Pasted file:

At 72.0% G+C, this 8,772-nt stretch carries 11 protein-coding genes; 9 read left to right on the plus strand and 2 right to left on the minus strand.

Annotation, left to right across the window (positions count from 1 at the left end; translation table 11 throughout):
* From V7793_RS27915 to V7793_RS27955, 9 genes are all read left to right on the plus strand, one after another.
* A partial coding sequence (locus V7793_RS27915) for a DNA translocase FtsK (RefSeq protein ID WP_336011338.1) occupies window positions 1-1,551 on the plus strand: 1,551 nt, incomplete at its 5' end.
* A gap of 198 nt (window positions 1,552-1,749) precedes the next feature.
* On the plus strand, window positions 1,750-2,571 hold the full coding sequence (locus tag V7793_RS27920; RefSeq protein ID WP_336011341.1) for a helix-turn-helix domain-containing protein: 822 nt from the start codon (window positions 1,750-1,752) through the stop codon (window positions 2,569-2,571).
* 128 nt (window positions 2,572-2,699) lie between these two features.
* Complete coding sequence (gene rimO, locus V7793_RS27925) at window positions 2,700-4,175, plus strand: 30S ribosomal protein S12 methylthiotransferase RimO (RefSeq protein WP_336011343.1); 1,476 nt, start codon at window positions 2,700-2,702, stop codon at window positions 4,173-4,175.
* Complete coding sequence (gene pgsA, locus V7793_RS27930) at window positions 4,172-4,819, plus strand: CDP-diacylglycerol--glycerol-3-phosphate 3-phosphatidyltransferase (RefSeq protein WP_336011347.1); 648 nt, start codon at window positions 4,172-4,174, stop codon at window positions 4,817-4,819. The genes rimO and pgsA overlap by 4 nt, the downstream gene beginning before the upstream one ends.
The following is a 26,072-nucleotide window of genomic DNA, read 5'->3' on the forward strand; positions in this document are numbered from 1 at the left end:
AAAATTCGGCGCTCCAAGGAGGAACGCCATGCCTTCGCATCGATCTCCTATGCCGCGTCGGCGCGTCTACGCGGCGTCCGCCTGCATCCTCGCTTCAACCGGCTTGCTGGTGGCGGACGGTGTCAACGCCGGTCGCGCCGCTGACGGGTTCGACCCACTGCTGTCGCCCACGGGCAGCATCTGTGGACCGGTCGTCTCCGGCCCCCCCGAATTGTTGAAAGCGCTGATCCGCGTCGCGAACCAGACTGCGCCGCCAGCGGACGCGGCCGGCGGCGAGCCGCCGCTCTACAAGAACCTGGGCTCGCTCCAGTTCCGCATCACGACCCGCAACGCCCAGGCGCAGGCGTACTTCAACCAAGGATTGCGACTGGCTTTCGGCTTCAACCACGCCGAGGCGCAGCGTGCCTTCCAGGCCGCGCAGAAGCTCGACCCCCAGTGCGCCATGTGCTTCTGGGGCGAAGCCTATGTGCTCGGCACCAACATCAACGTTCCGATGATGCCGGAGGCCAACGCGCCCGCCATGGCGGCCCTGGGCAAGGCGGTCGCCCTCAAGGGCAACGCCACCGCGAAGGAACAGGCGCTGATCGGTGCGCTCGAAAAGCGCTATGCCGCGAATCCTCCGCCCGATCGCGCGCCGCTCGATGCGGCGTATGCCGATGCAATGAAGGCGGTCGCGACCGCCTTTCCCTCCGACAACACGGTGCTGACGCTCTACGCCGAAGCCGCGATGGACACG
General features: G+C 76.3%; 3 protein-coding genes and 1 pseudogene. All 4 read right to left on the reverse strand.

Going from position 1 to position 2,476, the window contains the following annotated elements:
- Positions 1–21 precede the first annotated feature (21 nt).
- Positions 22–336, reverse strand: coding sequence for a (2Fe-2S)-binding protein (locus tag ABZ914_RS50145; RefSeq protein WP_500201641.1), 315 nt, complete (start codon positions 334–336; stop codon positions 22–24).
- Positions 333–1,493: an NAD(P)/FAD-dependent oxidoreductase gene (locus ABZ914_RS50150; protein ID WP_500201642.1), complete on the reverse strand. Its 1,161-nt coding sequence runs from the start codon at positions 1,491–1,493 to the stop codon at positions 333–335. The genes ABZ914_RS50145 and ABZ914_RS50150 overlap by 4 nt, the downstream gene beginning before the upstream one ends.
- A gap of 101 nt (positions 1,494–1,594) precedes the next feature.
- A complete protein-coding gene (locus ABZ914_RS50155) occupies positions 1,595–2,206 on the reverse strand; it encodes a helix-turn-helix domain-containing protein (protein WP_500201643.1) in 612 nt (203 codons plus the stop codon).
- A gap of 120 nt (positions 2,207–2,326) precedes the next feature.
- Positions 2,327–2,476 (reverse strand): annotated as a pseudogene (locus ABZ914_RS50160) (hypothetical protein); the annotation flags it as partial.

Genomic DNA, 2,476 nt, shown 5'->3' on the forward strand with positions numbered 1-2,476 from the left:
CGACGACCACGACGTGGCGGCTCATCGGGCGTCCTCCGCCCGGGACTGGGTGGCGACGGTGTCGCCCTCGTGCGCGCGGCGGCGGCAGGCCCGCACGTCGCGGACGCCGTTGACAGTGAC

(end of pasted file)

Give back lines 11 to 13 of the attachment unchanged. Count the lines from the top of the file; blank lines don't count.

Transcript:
AAAATTCGGCGCTCCAAGGAGGAACGCCATGCCTTCGCATCGATCTCCTATGCCGCGTCGGCGCGTCTACGCGGCGTCCGCCTGCATCCTCGCTTCAACCGGCTTGCTGGTGGCGGACGGTGTCAACGCCGGTCGCGCCGCTGACGGGTTCGACCCACTGCTGTCGCCCACGGGCAGCATCTGTGGACCGGTCGTCTCCGGCCCCCCCGAATTGTTGAAAGCGCTGATCCGCGTCGCGAACCAGACTGCGCCGCCAGCGGACGCGGCCGGCGGCGAGCCGCCGCTCTACAAGAACCTGGGCTCGCTCCAGTTCCGCATCACGACCCGCAACGCCCAGGCGCAGGCGTACTTCAACCAAGGATTGCGACTGGCTTTCGGCTTCAACCACGCCGAGGCGCAGCGTGCCTTCCAGGCCGCGCAGAAGCTCGACCCCCAGTGCGCCATGTGCTTCTGGGGCGAAGCCTATGTGCTCGGCACCAACATCAACGTTCCGATGATGCCGGAGGCCAACGCGCCCGCCATGGCGGCCCTGGGCAAGGCGGTCGCCCTCAAGGGCAACGCCACCGCGAAGGAACAGGCGCTGATCGGTGCGCTCGAAAAGCGCTATGCCGCGAATCCTCCGCCCGATCGCGCGCCGCTCGATGCGGCGTATGCCGATGCAATGAAGGCGGTCGCGACCGCCTTTCCCTCCGACAACACGGTGCTGACGCTCTACGCCGAAGCCGCGATGGACACG
General features: G+C 76.3%; 3 protein-coding genes and 1 pseudogene. All 4 read right to left on the reverse strand.

Going from position 1 to position 2,476, the window contains the following annotated elements: